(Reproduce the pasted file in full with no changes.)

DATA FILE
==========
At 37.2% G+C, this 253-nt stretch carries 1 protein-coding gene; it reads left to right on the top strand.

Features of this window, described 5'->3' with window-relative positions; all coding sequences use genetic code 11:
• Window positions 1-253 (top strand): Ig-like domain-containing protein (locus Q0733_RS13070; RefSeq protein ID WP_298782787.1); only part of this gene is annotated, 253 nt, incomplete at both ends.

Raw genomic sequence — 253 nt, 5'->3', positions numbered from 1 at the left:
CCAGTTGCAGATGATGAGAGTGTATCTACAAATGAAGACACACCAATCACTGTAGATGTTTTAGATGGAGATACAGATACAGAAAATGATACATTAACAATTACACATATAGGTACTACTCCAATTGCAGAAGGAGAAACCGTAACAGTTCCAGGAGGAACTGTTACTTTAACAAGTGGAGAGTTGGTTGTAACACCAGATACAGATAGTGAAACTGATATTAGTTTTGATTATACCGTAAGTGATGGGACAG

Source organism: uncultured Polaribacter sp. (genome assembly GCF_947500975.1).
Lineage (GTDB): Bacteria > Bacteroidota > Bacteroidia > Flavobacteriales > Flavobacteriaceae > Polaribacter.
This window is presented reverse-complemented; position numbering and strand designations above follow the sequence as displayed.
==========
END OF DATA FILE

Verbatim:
At 37.2% G+C, this 253-nt stretch carries 1 protein-coding gene; it reads left to right on the top strand.

Features of this window, described 5'->3' with window-relative positions; all coding sequences use genetic code 11:
• Window positions 1-253 (top strand): Ig-like domain-containing protein (locus Q0733_RS13070; RefSeq protein ID WP_298782787.1); only part of this gene is annotated, 253 nt, incomplete at both ends.

Raw genomic sequence — 253 nt, 5'->3', positions numbered from 1 at the left:
CCAGTTGCAGATGATGAGAGTGTATCTACAAATGAAGACACACCAATCACTGTAGATGTTTTAGATGGAGATACAGATACAGAAAATGATACATTAACAATTACACATATAGGTACTACTCCAATTGCAGAAGGAGAAACCGTAACAGTTCCAGGAGGAACTGTTACTTTAACAAGTGGAGAGTTGGTTGTAACACCAGATACAGATAGTGAAACTGATATTAGTTTTGATTATACCGTAAGTGATGGGACAG

Source organism: uncultured Polaribacter sp. (genome assembly GCF_947500975.1).
Lineage (GTDB): Bacteria > Bacteroidota > Bacteroidia > Flavobacteriales > Flavobacteriaceae > Polaribacter.
This window is presented reverse-complemented; position numbering and strand designations above follow the sequence as displayed.